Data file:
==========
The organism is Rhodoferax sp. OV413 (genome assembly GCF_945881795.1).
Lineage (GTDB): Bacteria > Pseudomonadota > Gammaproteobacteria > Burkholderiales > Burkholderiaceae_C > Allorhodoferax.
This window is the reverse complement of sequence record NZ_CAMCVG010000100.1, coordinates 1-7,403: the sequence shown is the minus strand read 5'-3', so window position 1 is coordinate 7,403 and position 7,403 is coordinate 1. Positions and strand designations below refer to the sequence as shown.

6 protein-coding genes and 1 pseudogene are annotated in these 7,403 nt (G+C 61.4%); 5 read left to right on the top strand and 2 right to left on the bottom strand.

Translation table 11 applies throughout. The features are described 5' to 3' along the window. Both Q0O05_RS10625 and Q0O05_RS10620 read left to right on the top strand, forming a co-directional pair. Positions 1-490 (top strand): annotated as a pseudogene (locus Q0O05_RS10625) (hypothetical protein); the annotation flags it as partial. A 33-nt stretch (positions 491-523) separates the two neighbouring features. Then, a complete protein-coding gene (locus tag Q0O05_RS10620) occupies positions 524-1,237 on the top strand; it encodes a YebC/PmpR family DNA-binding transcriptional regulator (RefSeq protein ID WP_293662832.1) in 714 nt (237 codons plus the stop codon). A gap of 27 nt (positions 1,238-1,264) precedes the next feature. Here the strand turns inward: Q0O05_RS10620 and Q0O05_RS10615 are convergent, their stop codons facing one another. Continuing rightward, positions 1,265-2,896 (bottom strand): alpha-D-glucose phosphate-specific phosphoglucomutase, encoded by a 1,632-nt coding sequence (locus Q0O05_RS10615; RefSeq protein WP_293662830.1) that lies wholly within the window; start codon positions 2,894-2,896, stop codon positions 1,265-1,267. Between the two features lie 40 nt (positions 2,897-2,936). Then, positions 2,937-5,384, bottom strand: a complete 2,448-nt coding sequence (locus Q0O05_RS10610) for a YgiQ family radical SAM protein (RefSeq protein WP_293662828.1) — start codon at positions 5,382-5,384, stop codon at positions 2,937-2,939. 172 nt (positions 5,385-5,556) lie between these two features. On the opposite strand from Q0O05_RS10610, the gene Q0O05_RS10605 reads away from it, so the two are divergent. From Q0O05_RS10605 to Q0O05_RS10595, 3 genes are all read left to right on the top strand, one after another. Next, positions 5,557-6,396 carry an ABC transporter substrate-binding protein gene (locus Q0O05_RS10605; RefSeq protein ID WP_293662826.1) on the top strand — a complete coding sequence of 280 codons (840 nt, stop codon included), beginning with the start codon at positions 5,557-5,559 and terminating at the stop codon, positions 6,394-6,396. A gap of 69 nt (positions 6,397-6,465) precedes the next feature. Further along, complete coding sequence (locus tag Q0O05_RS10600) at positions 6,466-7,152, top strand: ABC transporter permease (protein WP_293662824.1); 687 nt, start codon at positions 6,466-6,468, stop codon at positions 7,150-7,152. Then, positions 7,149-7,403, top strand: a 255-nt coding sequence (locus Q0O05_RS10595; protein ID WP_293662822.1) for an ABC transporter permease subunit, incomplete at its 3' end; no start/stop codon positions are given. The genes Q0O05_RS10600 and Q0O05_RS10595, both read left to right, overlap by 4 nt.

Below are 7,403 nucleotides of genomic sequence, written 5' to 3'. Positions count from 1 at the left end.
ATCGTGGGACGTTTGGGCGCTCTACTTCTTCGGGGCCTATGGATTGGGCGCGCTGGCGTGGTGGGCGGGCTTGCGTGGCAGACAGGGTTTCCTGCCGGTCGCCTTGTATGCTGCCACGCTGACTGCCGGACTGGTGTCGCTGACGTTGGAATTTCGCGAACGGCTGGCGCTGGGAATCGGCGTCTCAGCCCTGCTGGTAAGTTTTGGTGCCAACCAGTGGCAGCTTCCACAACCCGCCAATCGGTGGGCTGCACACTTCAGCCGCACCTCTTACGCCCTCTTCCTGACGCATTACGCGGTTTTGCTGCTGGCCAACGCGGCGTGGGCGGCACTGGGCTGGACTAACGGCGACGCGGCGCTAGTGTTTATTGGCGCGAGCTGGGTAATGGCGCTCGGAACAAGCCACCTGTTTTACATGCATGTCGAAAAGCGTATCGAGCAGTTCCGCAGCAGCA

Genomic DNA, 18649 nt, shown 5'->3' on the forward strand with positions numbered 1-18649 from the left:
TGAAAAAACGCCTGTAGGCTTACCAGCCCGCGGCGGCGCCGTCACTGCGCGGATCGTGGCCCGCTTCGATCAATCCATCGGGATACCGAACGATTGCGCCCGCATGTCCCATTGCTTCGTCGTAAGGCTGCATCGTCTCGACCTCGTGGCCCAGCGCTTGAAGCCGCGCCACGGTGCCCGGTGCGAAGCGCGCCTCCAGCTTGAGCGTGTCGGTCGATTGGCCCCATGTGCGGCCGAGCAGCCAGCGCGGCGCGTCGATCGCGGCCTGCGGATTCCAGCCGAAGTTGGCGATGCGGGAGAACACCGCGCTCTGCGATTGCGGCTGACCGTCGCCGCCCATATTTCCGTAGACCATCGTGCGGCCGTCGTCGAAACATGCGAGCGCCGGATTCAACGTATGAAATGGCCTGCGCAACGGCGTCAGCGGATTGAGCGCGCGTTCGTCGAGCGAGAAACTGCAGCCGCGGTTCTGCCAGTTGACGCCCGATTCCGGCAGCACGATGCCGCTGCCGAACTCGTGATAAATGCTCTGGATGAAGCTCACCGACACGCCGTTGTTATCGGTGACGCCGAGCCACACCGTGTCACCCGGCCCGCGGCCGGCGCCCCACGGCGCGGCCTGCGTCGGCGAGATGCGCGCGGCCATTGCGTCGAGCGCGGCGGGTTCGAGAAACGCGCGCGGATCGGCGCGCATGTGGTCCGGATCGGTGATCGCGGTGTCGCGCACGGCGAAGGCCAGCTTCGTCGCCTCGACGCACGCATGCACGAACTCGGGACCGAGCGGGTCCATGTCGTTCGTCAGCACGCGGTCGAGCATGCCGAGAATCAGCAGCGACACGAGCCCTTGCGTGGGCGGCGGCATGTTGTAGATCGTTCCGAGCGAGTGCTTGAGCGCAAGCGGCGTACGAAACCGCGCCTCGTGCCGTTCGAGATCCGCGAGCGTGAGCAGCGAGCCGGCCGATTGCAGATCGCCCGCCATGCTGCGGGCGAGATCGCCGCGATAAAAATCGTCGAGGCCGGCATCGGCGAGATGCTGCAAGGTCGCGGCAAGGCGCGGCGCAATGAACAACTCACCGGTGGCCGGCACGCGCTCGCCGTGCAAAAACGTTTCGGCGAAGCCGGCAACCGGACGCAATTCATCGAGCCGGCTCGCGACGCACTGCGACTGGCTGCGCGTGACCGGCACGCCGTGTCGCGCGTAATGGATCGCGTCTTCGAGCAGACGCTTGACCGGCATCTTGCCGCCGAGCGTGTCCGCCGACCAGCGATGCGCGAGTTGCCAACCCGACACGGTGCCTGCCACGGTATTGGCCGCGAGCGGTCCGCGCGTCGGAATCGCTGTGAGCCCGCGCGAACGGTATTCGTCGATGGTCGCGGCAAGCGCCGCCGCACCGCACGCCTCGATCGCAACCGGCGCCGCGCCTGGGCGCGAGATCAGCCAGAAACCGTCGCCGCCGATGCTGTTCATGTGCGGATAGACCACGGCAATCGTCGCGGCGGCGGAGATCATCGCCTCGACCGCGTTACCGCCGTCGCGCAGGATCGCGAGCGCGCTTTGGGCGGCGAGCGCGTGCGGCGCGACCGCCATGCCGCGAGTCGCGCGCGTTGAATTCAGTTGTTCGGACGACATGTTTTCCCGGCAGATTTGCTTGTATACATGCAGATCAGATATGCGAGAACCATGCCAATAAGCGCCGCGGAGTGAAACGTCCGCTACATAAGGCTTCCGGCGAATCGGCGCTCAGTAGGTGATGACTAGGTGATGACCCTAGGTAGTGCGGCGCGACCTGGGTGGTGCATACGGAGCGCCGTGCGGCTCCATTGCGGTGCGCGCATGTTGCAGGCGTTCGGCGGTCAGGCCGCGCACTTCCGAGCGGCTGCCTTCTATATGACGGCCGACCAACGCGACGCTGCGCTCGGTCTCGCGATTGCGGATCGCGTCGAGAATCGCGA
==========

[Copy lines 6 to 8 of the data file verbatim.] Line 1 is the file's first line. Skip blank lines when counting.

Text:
Below are 7,403 nucleotides of genomic sequence, written 5' to 3'. Positions count from 1 at the left end.
ATCGTGGGACGTTTGGGCGCTCTACTTCTTCGGGGCCTATGGATTGGGCGCGCTGGCGTGGTGGGCGGGCTTGCGTGGCAGACAGGGTTTCCTGCCGGTCGCCTTGTATGCTGCCACGCTGACTGCCGGACTGGTGTCGCTGACGTTGGAATTTCGCGAACGGCTGGCGCTGGGAATCGGCGTCTCAGCCCTGCTGGTAAGTTTTGGTGCCAACCAGTGGCAGCTTCCACAACCCGCCAATCGGTGGGCTGCACACTTCAGCCGCACCTCTTACGCCCTCTTCCTGACGCATTACGCGGTTTTGCTGCTGGCCAACGCGGCGTGGGCGGCACTGGGCTGGACTAACGGCGACGCGGCGCTAGTGTTTATTGGCGCGAGCTGGGTAATGGCGCTCGGAACAAGCCACCTGTTTTACATGCATGTCGAAAAGCGTATCGAGCAGTTCCGCAGCAGCA

Genomic DNA, 18649 nt, shown 5'->3' on the forward strand with positions numbered 1-18649 from the left: